Fast Websites

One of the questions I often get asked is:  “why do you focus so much on the making fast websites?”  

The answer is simple. If your website takes too long to load and has sluggish performance most people won’t stick around to see your content.

Of course a website needs to look great, have good content, and provide a high quality user experience.  If the site doesn’t load fast enough however, most users will never see the content because they will bounce.

That is why, imho, website speed is fundamental.  What good is a great looking website if almost nobody waits for it to load?  Even in the age of super fast broadband and 4G, loading a very heavy site on a mobile device can be excruciating.  I have worked with agencies that create beautiful WordPress websites that take 30 seconds to load.  That might not sound like a long time but slowly count to 30. Imagine staring at your phone looking at a spinner…

I’m have often been hired to fix these kinds of sites. However without some serious compromises the best I can often do is tinker around the edges. To build a site that is very robust you have to take a holistic approach.  Even still, I can often speed up these behemoths by using next gen image formats, deferring JavaScript, removing unnecessary CSS, etc. But the real magic happens when all of the pieces ( hosting, front-end, back-end, database, etc. )  work together.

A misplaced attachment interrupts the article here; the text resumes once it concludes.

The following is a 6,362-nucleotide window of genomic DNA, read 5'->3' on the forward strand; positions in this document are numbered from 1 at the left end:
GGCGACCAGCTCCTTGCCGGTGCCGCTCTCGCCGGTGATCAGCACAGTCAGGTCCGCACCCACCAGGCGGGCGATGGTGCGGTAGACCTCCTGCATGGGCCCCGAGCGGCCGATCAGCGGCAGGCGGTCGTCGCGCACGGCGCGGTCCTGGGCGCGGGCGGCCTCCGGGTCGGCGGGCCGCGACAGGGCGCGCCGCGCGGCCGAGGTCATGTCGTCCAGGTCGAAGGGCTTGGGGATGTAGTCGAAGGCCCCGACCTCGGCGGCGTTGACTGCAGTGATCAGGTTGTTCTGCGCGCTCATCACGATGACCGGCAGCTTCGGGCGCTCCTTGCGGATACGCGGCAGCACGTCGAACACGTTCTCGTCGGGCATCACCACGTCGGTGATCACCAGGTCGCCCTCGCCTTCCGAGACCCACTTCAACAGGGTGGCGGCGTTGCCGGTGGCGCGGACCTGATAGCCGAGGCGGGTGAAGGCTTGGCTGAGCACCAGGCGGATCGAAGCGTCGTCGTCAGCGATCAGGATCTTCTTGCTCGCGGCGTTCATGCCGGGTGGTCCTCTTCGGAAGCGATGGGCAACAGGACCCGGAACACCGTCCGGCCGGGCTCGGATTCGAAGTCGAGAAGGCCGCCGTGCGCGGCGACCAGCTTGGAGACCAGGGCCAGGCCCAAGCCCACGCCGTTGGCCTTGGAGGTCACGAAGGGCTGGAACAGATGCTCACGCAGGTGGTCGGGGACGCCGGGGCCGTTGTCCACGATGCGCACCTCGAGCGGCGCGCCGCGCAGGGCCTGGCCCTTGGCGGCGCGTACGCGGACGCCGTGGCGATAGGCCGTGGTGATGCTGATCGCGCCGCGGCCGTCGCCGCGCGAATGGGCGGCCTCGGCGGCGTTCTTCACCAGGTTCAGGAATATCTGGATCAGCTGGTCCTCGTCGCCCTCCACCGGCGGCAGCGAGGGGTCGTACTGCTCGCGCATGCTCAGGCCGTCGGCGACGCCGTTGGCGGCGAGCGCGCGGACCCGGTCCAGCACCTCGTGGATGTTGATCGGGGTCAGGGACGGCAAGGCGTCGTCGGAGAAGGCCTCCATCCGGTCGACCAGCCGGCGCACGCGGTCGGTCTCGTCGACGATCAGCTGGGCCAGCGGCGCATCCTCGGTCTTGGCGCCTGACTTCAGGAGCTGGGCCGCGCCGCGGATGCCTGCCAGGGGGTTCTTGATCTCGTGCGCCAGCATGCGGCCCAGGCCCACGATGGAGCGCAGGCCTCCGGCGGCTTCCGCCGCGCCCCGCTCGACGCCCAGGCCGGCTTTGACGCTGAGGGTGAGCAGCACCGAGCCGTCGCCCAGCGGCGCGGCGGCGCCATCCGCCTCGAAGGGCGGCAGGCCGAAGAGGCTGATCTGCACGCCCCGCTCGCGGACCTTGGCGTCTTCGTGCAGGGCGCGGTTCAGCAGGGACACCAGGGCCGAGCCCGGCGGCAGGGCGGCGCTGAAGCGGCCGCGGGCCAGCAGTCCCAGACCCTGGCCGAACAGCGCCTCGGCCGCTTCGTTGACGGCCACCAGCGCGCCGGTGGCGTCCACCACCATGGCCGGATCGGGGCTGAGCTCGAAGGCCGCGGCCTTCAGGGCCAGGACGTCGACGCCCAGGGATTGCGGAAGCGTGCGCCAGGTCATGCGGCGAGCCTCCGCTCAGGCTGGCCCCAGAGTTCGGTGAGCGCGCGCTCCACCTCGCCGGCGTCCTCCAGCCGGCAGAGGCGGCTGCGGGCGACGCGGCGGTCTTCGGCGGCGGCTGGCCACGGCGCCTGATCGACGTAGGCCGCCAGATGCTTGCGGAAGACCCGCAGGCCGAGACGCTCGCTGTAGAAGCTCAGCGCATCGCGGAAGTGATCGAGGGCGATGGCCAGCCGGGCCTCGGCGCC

It starts with choosing the hosting for your site.  Some people try to save money by hosting their site on bargain hosting providers like Hostgator but this is never a good idea.  You cannot build fast websites on a slow, shared, server.

Content Management Systems
fast websites

The next mistake people make is choosing a CMS like WordPress and loading it with plugins and page-makers.  It’s is possible to build a fast WordPress site but they are few and far between in the real world.  Most people that use WordPress pick a heavy theme, use a page builder like Elementor, and load up on plugins.  Each layer adds to the sites footprint and makes it slower. Add that to having to make database calls for each page view to a shared MySQL server and it’s easy to see why WP sites are generally so slow.

Hosting a modern framework on a scale-able cloud service provides a night and day comparison in terms of speed.

Hopefully this gives you a glimpse of why I focus on website speed as well as my preferred approach to building a fast site. 

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